Puna (HawaiiNewsNow) - Jason Twillman is a farmer in a section of Puna called Noni Farms.
But he’s not doing much farming these days.
Instead, he’s found a new purpose — finding a way to help his close-knit community move forward after the destruction left behind by Kilauea’s months-long eruptions.
The community owns more than 100 acres of farmland. Almost half of it is now under 30 feet of lava, creating a landscape that’s almost alien to those who knew it when it was lush and green.
More than 6,000 acres of lava rock now covers homes and farmland in lower Puna — the equivalent to almost 16 thousand football fields.
Many homeowners are making plans to bulldoze the new rock. Others are abandoning the region.
Twillman has a third option: Showcase the beauty in Kilauea’s destruction.
“The creation. Just colors and formations are just unreal," he said. “Like I feel so blessed to be one of the first ones to see all of this, it’s truly amazing.”
To share the new landscape with the world, Twillman uses the lens of his phone — and relies on some steady maneuvering — to capture stunning images of cooled lava formations.
“There are blues, there’s reds, yellows, greens, I mean you got to look at what type of different metals and how they’re produced and the different pigments that are made to use on houses and in our paints,” he said.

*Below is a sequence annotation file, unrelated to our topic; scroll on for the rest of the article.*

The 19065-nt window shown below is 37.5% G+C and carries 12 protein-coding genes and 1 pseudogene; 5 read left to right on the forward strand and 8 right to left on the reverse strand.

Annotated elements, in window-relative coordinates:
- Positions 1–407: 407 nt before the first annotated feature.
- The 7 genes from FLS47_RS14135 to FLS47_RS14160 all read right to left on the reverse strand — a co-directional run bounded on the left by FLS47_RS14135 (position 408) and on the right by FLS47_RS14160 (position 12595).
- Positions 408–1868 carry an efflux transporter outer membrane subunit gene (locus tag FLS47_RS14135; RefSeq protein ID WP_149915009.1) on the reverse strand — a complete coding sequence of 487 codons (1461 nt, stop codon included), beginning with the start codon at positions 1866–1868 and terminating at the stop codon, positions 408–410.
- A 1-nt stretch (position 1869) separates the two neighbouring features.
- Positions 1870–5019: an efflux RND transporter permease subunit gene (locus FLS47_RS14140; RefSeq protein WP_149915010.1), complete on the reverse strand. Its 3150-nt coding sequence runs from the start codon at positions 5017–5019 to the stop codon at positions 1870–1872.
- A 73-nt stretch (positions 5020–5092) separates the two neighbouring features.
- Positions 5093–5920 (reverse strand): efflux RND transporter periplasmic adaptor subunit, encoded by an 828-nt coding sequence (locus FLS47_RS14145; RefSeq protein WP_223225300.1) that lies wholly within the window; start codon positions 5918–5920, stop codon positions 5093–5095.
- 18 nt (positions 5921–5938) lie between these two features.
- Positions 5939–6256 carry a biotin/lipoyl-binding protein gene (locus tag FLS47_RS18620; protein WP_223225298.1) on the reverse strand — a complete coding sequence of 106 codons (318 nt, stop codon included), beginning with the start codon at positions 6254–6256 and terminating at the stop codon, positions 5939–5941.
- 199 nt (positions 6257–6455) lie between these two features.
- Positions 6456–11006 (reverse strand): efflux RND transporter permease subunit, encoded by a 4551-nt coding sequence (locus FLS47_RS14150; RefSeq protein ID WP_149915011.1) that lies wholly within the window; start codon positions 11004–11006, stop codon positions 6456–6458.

Twillman’s life was turned upside down by the eruption.
On the community’s 100 acres, residents grew everything from macadamia nuts to bananas.
Twillman’s own property was spared, but many of his neighbor’s lands weren’t.
That’s why he’s intent on helping them find a new use for their rock fields.
“I’m an opportunist and I want to take this time to be able to share with the rest of the world what happened here,” Twillman said, adding he believes that the cooled lava formations could become a visitor attraction.
“So much has just been devastation but there is so much beauty in the lava itself, and what remains.”
If it sounds like Twillman’s trying to make lemonade out of lemons, he is.
But he also believes in the power of showcasing the power of Kilauea.
“So the lava itself is a spectacle to see, it’s a beautiful thing to see and just to see what it’s done is a great thing to offer people," he said.
This isn’t the first time that Twillman’s footage has gained attention.
When the eruption started four months ago, Twillman documented a string of lava creeping toward his property from fissures 8 and 22.
“At that point I was able to see the lava, I was able to get into a different mind set of helping and trying to document what was going on to help the community feel at ease because there wasn’t a lot going on,” Twillman said.
His footage got over 200,000 views, but Twillman says that he didn’t do it for the publicity.
“Again, it wasn’t the views. The people that touched me with their words of kindness and thank you and we appreciate what you’re doing for our community, that’s what drove me.”
Twillman is now starting a fine arts company of photographers to put together a collaboration of footage that they took during the eruption, hopefully to tell their own stories of what happened.
And he know that while the Kilauea eruptions in lower Puna have all but stopped, they could start up again at any time. He’s prepared for that — or whatever comes.
“This is the new Puna and this is what people are going to want to come see — the fissure, some of the lava river, the trees that were formed, and that’s what we have to offer now.”